Neelathamara - A good film, but makes you wonder why Lal Jose chose this MT film to be remade. With a storyline similar to Nandanam, which released only a few years back, the young generation would find nothing unique in the film. But very nice visuals distract the viewer from the fact that there is nothing new in the storyline. The new actress, Archana impresses with her smile and looks set for a long innings while Kailash, the other new face did not have much to perform in a heroine-centric role. A welcome change was the total absence of melodrama in the film, something which sets it apart from Nandanam. I haven't watched the old Neelathamara, and so can't say if the decision to tell a restrained story was a conscious decision, in tune with the times. Both Paleri Manikyam and Neelathamara, stands out by introducing a number of fresh faces and following unconventional casting, a welcome move in an industry which had a stock set of actors to do each type of role.

Paleri Manikyam, Oru Paathira Kolapathakathinte Katha - The best film of the year. Period. Director Renjith comes up with a once in a life time work, for which I am using the same words I said directly to him, "Renjithetta, you will be remembered long after you are gone, for just this one work." We were talking endlessly and excitedly about the various aspects of the film in office that our cinema correspondent rang up Renjith and handed the phone to me, much to my surprise. Based on a novel by T.P. Rajeevan, who again I chanced to speak to a few weeks back, the film's theme is outwardly simple - that of a man led back to his native village to investigate two unsolved murders, committed 52 years ago, on the very night of his birth, the first case of sexual harassment recorded after the state was born.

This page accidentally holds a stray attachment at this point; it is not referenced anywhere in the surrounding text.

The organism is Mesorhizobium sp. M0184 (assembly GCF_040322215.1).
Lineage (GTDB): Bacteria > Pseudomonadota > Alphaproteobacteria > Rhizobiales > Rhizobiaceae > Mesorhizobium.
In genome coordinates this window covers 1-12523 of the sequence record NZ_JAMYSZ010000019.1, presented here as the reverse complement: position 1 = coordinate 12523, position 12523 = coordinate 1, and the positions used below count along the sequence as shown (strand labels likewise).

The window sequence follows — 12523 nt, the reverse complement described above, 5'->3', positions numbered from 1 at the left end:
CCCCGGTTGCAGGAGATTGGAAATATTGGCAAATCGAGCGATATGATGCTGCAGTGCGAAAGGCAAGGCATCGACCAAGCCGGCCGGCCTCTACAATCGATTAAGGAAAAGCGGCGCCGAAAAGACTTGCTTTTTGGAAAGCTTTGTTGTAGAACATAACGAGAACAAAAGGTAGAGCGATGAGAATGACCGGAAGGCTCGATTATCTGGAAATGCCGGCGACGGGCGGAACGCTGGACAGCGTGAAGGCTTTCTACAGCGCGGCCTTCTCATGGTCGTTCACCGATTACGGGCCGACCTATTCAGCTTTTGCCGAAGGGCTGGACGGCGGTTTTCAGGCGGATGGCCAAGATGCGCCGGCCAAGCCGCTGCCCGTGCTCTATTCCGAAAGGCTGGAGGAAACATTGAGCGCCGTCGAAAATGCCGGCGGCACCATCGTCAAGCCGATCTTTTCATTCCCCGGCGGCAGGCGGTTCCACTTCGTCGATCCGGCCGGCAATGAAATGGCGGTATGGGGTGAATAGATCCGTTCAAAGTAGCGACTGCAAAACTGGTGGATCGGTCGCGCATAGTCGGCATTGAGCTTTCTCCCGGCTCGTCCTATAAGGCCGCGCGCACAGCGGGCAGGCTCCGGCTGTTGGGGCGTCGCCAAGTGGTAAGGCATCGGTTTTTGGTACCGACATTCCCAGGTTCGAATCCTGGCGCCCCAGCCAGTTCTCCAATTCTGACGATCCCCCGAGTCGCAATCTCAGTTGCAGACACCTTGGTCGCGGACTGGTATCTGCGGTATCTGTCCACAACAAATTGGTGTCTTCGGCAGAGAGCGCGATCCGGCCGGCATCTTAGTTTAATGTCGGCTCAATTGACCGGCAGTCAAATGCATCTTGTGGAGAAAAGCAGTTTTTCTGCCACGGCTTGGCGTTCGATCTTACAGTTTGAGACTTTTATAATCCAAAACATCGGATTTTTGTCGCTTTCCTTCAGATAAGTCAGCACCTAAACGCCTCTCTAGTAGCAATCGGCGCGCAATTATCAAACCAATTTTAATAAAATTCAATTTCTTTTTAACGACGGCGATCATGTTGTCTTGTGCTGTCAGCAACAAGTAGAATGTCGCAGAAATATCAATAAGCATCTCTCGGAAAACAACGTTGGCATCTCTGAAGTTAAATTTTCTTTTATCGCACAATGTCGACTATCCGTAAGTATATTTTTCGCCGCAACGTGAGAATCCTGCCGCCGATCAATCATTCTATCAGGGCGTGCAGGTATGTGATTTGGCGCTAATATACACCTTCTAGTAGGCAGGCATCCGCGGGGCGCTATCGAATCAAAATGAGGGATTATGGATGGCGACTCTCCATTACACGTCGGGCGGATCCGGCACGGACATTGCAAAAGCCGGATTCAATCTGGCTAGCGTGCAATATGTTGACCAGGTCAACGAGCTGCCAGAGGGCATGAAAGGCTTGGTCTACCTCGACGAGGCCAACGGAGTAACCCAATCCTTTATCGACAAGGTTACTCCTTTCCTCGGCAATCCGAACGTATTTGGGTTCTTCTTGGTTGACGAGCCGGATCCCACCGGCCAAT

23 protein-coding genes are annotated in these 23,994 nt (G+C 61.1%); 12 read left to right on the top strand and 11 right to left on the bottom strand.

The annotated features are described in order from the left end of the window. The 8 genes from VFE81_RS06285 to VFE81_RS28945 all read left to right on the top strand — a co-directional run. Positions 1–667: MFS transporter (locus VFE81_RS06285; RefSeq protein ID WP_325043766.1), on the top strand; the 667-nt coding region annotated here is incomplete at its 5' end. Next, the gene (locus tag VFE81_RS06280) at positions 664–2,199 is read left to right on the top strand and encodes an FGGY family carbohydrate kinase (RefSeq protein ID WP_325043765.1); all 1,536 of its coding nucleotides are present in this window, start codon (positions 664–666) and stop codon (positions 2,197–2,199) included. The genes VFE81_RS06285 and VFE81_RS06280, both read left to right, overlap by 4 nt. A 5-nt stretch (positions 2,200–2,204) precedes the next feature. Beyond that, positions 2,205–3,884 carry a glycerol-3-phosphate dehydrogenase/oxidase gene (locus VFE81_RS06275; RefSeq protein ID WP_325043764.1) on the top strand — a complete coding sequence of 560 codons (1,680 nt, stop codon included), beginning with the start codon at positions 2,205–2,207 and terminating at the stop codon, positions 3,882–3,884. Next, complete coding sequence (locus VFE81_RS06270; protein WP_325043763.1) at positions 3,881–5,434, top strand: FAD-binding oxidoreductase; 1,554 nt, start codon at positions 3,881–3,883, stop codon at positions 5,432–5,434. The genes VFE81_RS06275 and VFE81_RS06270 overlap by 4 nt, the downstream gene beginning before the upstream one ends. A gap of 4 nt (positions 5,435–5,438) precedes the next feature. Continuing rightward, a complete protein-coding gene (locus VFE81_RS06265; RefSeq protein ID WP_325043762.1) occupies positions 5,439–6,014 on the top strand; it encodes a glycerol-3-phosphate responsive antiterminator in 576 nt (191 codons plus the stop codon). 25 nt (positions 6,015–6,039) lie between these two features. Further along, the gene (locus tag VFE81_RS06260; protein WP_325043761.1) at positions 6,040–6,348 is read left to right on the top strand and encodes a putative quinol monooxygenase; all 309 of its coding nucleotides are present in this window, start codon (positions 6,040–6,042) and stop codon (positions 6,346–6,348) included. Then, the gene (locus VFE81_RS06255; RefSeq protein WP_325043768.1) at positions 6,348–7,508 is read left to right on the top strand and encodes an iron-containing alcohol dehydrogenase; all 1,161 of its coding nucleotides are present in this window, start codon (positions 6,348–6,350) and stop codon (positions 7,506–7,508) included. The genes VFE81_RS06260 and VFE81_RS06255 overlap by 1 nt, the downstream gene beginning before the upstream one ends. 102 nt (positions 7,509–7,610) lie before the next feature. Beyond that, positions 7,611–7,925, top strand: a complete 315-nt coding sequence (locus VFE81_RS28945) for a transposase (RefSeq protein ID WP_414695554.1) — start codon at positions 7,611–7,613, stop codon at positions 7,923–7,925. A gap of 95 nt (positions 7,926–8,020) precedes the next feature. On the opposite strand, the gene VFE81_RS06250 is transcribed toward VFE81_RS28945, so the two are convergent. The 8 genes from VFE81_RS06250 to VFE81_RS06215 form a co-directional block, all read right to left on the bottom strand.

That Renjith's narrative craft is at its very peak is obvious when you see the layers and layers of plots and sub-plots which he expertly unfolds and then neatly links to the main plot. His directorial ability reveals itself in beautifully getting the period and setting for the story right, besides getting dozens of fresh-faced actors from theatre to deliver their roles convincingly. It's not often you get to see so many side characters with depth and of relevance to the storyline. Manoj Pillai weaves magic with the camera, with beautiful shots and no unintrusive gimmicks sucking the viewer right into a world most of us were not born in and can no more relate too. Shot in the interior regions of Kozhikode, the movie also touches on the last stand of the feudal system and the change in character of the communist movement in Kerala. I have often felt that Mammootty the actor has a grandeur that puts to shade other actors and even the storyline, but here Ranjith lets Mammootty revel in multiple roles, but the decision only help in extending our willing suspension of disbelief further into subconscious terrains, that few scripts manage to succeed these days. If Renjith continues in this vein, the Padmarajan nostalgia of Malayalis can rightfully take a backseat and we can savor the joys of seeing in the present, a master filmmaker Kerala has long craved for.